Rembrandt was aged only 19 or 20 when he produced this picture, which is his earliest known work to date. It depicts the martyrdom of Saint Stephen—a young deacon of Jerusalem’s Christian community who was sentenced to death by stoning on the basis of false evidence from two witnesses (New Testament, Acts of the Apostles, 7:55–60).
The painter depicts the exact moment when, chased outside the city walls by the hostile crowd, Stephen is surrounded by his tormentors who are preparing to throw stones at him. On his knees, he seems to be appealing to Heaven—the ray of light illuminating him perhaps alluding to a divine vision outside of the picture.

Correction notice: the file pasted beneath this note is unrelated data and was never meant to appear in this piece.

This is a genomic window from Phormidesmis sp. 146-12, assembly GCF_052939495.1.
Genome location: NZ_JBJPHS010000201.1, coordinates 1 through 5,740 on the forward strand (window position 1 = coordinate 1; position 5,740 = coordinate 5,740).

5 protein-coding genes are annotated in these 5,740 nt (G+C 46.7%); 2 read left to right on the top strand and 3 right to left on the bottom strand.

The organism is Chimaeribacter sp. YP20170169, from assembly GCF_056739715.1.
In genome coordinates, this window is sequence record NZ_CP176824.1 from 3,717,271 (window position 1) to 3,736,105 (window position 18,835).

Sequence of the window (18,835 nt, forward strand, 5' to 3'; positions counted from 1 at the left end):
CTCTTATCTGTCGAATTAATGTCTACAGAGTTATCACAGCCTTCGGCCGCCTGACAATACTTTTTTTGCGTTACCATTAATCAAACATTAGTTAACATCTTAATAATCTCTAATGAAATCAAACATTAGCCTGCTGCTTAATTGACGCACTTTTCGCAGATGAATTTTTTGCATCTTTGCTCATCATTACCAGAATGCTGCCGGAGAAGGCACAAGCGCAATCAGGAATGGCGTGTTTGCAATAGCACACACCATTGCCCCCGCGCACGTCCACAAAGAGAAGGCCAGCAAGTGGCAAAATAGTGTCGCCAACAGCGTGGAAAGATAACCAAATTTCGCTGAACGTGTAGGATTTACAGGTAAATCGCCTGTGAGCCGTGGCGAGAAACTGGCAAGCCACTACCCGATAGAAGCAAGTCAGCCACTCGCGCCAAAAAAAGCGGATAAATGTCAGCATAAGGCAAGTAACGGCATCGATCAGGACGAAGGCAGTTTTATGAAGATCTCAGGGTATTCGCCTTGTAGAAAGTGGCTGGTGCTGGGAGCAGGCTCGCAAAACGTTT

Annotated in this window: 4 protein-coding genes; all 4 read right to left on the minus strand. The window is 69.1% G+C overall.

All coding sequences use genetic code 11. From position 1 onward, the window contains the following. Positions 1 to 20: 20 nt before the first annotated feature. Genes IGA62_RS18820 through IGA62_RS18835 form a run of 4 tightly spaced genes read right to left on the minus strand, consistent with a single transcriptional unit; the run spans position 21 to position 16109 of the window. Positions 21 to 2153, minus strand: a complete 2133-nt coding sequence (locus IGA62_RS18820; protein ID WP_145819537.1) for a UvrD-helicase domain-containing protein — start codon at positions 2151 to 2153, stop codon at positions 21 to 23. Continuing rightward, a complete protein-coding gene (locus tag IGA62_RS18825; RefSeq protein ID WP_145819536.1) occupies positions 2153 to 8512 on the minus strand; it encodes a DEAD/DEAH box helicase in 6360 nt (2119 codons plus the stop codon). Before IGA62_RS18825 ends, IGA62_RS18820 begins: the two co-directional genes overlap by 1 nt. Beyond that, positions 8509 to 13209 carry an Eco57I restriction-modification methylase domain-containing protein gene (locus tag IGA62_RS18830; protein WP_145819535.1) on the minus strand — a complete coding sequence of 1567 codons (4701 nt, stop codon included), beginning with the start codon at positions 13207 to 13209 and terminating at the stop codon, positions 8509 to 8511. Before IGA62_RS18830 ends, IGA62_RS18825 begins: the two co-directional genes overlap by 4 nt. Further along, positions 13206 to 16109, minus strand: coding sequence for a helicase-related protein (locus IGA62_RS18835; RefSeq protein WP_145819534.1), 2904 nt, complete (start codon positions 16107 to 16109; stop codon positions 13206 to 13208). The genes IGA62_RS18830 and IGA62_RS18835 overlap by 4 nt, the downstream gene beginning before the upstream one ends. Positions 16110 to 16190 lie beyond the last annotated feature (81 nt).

The episode is described in a violently expressive style. A clearly visible diagonal divides the picture’s space into two strongly contrasted areas of light, creating a chiaroscuro effect that lends it a dramatic ambience. The suspended movements of the people with stones, the tension of their bodies, the vivid expressions on their grimacing faces, and the calm beatitude of the saint bring the scene and the moment theatrically to life.
Although there are a few inaccuracies in the drawing and the positioning of the heads, which seem to fill every space, may feel a little clumsy, the work’s expressive quality already foretells the talent of the master Rembrandt would become. It is interesting to note what may well be the first self-portrait of the artist, discreetly painted just above Saint Stephen’s head in the center of the picture.